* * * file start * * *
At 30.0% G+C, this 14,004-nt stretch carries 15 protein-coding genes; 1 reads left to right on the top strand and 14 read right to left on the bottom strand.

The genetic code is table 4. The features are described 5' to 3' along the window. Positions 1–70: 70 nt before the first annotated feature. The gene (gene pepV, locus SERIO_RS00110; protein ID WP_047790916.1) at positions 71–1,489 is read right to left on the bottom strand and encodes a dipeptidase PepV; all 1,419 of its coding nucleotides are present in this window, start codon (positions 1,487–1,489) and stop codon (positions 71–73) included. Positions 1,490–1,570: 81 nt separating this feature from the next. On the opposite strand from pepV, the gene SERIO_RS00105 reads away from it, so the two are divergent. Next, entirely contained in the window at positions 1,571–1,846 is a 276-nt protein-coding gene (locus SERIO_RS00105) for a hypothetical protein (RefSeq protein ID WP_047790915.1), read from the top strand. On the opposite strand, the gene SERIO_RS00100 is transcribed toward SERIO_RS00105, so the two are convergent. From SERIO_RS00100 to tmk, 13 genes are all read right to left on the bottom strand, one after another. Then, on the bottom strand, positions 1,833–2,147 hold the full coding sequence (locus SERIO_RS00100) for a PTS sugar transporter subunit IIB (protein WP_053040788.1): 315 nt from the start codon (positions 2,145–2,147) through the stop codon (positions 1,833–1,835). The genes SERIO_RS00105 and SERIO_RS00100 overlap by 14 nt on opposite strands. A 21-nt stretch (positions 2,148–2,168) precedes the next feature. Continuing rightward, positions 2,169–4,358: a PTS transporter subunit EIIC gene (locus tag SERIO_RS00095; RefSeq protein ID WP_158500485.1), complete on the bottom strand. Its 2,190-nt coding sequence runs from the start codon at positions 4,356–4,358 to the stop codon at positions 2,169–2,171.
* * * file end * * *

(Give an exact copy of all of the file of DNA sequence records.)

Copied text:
At 30.0% G+C, this 14,004-nt stretch carries 15 protein-coding genes; 1 reads left to right on the top strand and 14 read right to left on the bottom strand.

The genetic code is table 4. The features are described 5' to 3' along the window. Positions 1–70: 70 nt before the first annotated feature. The gene (gene pepV, locus SERIO_RS00110; protein ID WP_047790916.1) at positions 71–1,489 is read right to left on the bottom strand and encodes a dipeptidase PepV; all 1,419 of its coding nucleotides are present in this window, start codon (positions 1,487–1,489) and stop codon (positions 71–73) included. Positions 1,490–1,570: 81 nt separating this feature from the next. On the opposite strand from pepV, the gene SERIO_RS00105 reads away from it, so the two are divergent. Next, entirely contained in the window at positions 1,571–1,846 is a 276-nt protein-coding gene (locus SERIO_RS00105) for a hypothetical protein (RefSeq protein ID WP_047790915.1), read from the top strand. On the opposite strand, the gene SERIO_RS00100 is transcribed toward SERIO_RS00105, so the two are convergent. From SERIO_RS00100 to tmk, 13 genes are all read right to left on the bottom strand, one after another. Then, on the bottom strand, positions 1,833–2,147 hold the full coding sequence (locus SERIO_RS00100) for a PTS sugar transporter subunit IIB (protein WP_053040788.1): 315 nt from the start codon (positions 2,145–2,147) through the stop codon (positions 1,833–1,835). The genes SERIO_RS00105 and SERIO_RS00100 overlap by 14 nt on opposite strands. A 21-nt stretch (positions 2,148–2,168) precedes the next feature. Continuing rightward, positions 2,169–4,358: a PTS transporter subunit EIIC gene (locus tag SERIO_RS00095; RefSeq protein ID WP_158500485.1), complete on the bottom strand. Its 2,190-nt coding sequence runs from the start codon at positions 4,356–4,358 to the stop codon at positions 2,169–2,171.